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Wednesday, 14 March 1973
Page: 553


Mr BEAZLEY (Fremantle) (Minister for Education) - I move:

That the Bill be now read a second time.

The Government recently announced its decision to provide an unmatched grant of $3m this year to help students who are experiencing hardship in commencing or continuing their tertiary studies at universities or colleges of advanced education because of financial circumstances. The purpose of this Bill is to provide grants to the States totalling $2.096m to enable universities to assist needy students. The Australian National University will receive $69,000 and the balance of the total of $3m will be made available to colleges of advanced education. Provision for grants to the States in respect of colleges of advanced education will be the subject of another Bill.

The assistance scheme is to be administered by the respective universities and assistance will be given in the form of grants or loans, depending on individual circumstances, and will be available to pay fees, living allowances and other approved educational expenses. It will be a matter for each university to determine who should receive, assistance but I would expect that grants would be made available to students who are in extremely difficult financial circumstances following misfortune outside their control, such as death, injury, serious illness or desertion by breadwinners of families on ordinary incomes; the annihilation of family income in flood, drought or bushfire; seasonal or chronic unemployment of the breadwinner; loss of earning power by the breadwinner for any other reason; unreasonable refusal of financial support by parents; and to the children of age, invalid or widow pensioners.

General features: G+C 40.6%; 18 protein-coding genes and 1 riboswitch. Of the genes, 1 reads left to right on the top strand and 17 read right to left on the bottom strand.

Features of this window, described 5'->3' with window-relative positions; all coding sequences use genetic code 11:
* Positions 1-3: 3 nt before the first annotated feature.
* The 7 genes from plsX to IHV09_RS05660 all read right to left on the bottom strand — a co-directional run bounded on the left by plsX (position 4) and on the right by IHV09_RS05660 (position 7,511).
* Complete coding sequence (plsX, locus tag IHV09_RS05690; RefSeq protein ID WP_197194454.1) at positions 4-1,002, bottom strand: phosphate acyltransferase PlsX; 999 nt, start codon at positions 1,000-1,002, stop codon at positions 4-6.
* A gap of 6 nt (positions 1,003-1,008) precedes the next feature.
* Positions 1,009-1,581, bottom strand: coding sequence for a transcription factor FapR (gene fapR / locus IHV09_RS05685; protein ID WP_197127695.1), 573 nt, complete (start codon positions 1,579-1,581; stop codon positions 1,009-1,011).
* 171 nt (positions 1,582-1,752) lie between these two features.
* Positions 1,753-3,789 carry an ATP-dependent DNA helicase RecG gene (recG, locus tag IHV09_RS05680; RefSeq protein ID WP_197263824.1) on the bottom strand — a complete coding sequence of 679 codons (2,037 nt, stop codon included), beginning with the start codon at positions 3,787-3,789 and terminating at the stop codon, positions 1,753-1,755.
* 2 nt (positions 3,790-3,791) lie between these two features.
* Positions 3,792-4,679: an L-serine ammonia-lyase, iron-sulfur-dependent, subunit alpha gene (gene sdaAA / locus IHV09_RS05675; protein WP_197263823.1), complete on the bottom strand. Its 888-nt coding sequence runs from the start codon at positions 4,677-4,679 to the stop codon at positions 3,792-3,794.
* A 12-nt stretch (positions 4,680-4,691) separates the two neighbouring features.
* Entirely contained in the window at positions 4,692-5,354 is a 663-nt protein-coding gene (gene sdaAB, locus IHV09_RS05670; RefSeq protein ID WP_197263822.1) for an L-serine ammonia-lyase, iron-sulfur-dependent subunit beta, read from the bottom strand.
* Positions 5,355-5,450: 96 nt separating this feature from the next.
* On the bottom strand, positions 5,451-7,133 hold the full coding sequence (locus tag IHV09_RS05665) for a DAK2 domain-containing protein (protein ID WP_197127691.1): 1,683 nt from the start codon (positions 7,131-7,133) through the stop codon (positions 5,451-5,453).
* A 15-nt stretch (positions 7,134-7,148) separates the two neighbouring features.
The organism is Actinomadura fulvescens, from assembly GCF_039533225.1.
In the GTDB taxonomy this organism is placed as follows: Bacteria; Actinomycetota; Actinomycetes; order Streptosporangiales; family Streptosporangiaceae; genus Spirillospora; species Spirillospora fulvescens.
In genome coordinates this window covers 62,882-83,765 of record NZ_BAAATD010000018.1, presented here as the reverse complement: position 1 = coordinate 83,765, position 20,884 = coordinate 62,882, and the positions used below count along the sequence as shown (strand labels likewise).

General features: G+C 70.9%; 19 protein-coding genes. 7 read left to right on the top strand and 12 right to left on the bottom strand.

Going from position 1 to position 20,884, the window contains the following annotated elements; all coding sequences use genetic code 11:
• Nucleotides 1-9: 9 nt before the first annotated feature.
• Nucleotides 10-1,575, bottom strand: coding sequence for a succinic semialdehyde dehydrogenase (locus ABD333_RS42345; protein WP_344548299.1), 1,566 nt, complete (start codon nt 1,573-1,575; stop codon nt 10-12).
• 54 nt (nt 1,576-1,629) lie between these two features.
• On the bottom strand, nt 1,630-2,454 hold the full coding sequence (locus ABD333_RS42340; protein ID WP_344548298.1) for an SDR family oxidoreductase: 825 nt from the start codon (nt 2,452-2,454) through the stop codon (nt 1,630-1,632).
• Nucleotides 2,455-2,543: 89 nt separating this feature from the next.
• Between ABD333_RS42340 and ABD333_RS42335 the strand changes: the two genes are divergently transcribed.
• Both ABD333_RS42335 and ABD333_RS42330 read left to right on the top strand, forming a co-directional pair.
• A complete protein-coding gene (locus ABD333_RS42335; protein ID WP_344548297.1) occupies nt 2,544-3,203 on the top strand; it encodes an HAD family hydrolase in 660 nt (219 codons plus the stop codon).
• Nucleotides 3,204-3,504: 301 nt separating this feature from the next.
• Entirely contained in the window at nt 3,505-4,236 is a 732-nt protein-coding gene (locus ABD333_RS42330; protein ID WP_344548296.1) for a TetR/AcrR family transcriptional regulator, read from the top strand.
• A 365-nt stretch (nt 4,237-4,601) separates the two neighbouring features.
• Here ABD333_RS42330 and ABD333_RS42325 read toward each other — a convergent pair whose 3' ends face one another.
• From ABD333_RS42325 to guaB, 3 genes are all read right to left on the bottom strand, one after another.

The funds to be provided for each university are set out in the Bill in the proposed new Eighth Schedule to the Act. In most cases these funds will supplement existing university funds which have been established by university authorities for the purpose of assisting needy students. The allocation of funds between universities has been determined by me in consultation with the Australian Universities Commission, and each university ViceChancellor has been advised of the amount that his university will receive for the purpose of assisting students in needy financial circumstances. I am most gratified by the promptness and willingness with which the ViceChancellors have acted, in anticipation of this legislation, to ensure that consideration was given to cases in which students had declined to enrol or re-enroll because of financial difficulties. This represented a considerable burden on university administrations at a very busy time, and in some cases involved re-opening enrolment procedures. I trust that the Commonwealth's decision will have made it possible for many students to pursue their studies who might otherwise not have been able to do so.

With the Government's announcement that tertiary fees are to be abolished as from the 1974 academic year, I do not envisage that the need for assistance of this nature will be as great in the remaining years of the 1973- 75 triennium and, for that reason the Government decided that grants should be made in the 1973 academic year only. However, I would expect that those funds, properly managed, as I am sure they will be, will provide a continuing source of assistance for needy students in future years. I commend the Bill to honourable members.

Debate (on motion by Mr Peacock) adjourned.







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